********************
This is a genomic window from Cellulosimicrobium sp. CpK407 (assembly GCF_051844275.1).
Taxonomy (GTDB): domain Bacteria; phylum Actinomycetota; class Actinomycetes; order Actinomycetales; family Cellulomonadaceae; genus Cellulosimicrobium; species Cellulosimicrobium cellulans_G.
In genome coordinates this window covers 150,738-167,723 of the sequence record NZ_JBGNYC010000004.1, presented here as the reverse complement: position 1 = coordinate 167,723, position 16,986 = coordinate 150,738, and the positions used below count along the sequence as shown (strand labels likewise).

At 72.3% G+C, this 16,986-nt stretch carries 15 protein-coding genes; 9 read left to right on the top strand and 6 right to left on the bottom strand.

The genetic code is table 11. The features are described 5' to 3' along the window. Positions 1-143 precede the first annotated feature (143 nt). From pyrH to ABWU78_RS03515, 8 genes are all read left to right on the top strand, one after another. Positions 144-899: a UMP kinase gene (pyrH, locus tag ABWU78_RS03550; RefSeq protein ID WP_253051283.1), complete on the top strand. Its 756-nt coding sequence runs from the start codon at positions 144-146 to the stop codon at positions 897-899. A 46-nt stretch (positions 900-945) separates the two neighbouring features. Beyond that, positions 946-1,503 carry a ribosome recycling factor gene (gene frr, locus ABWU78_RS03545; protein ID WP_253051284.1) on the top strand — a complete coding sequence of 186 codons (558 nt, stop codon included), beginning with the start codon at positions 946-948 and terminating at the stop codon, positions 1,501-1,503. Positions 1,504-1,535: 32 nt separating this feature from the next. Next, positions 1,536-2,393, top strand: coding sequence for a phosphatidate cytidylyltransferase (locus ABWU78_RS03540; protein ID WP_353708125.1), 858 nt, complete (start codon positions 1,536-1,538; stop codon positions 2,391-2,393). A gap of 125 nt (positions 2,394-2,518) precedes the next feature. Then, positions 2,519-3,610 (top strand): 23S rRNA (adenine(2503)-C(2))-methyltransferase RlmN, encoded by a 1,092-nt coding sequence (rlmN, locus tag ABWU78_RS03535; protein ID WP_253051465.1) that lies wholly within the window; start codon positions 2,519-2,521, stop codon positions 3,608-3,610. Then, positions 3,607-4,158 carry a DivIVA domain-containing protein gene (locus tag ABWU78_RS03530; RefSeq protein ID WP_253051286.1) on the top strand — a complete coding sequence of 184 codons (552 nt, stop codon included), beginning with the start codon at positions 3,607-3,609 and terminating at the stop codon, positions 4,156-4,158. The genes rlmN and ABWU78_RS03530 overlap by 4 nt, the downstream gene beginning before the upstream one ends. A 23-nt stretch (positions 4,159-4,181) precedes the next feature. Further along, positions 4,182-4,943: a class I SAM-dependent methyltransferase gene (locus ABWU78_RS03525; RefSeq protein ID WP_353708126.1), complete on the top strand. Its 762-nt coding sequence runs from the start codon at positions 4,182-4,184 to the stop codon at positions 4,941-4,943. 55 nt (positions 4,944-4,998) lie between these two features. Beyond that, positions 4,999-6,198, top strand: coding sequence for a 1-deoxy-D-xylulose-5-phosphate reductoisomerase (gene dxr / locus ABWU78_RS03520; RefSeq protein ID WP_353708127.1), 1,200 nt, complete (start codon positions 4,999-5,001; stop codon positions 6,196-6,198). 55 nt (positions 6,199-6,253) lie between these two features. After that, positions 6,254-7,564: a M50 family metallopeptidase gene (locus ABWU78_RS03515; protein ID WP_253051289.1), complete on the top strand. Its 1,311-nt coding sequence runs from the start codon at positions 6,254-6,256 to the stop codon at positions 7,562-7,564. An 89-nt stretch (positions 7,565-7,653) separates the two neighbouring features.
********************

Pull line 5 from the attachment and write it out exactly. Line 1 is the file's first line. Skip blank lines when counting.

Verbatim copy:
The genetic code is table 11. The features are described 5' to 3' along the window. Positions 1-143 precede the first annotated feature (143 nt). From pyrH to ABWU78_RS03515, 8 genes are all read left to right on the top strand, one after another. Positions 144-899: a UMP kinase gene (pyrH, locus tag ABWU78_RS03550; RefSeq protein ID WP_253051283.1), complete on the top strand. Its 756-nt coding sequence runs from the start codon at positions 144-146 to the stop codon at positions 897-899. A 46-nt stretch (positions 900-945) separates the two neighbouring features. Beyond that, positions 946-1,503 carry a ribosome recycling factor gene (gene frr, locus ABWU78_RS03545; protein ID WP_253051284.1) on the top strand — a complete coding sequence of 186 codons (558 nt, stop codon included), beginning with the start codon at positions 946-948 and terminating at the stop codon, positions 1,501-1,503. Positions 1,504-1,535: 32 nt separating this feature from the next. Next, positions 1,536-2,393, top strand: coding sequence for a phosphatidate cytidylyltransferase (locus ABWU78_RS03540; protein ID WP_353708125.1), 858 nt, complete (start codon positions 1,536-1,538; stop codon positions 2,391-2,393). A gap of 125 nt (positions 2,394-2,518) precedes the next feature. Then, positions 2,519-3,610 (top strand): 23S rRNA (adenine(2503)-C(2))-methyltransferase RlmN, encoded by a 1,092-nt coding sequence (rlmN, locus tag ABWU78_RS03535; protein ID WP_253051465.1) that lies wholly within the window; start codon positions 2,519-2,521, stop codon positions 3,608-3,610. Then, positions 3,607-4,158 carry a DivIVA domain-containing protein gene (locus tag ABWU78_RS03530; RefSeq protein ID WP_253051286.1) on the top strand — a complete coding sequence of 184 codons (552 nt, stop codon included), beginning with the start codon at positions 3,607-3,609 and terminating at the stop codon, positions 4,156-4,158. The genes rlmN and ABWU78_RS03530 overlap by 4 nt, the downstream gene beginning before the upstream one ends. A 23-nt stretch (positions 4,159-4,181) precedes the next feature. Further along, positions 4,182-4,943: a class I SAM-dependent methyltransferase gene (locus ABWU78_RS03525; RefSeq protein ID WP_353708126.1), complete on the top strand. Its 762-nt coding sequence runs from the start codon at positions 4,182-4,184 to the stop codon at positions 4,941-4,943. 55 nt (positions 4,944-4,998) lie between these two features. Beyond that, positions 4,999-6,198, top strand: coding sequence for a 1-deoxy-D-xylulose-5-phosphate reductoisomerase (gene dxr / locus ABWU78_RS03520; RefSeq protein ID WP_353708127.1), 1,200 nt, complete (start codon positions 4,999-5,001; stop codon positions 6,196-6,198). 55 nt (positions 6,199-6,253) lie between these two features. After that, positions 6,254-7,564: a M50 family metallopeptidase gene (locus ABWU78_RS03515; protein ID WP_253051289.1), complete on the top strand. Its 1,311-nt coding sequence runs from the start codon at positions 6,254-6,256 to the stop codon at positions 7,562-7,564. An 89-nt stretch (positions 7,565-7,653) separates the two neighbouring features.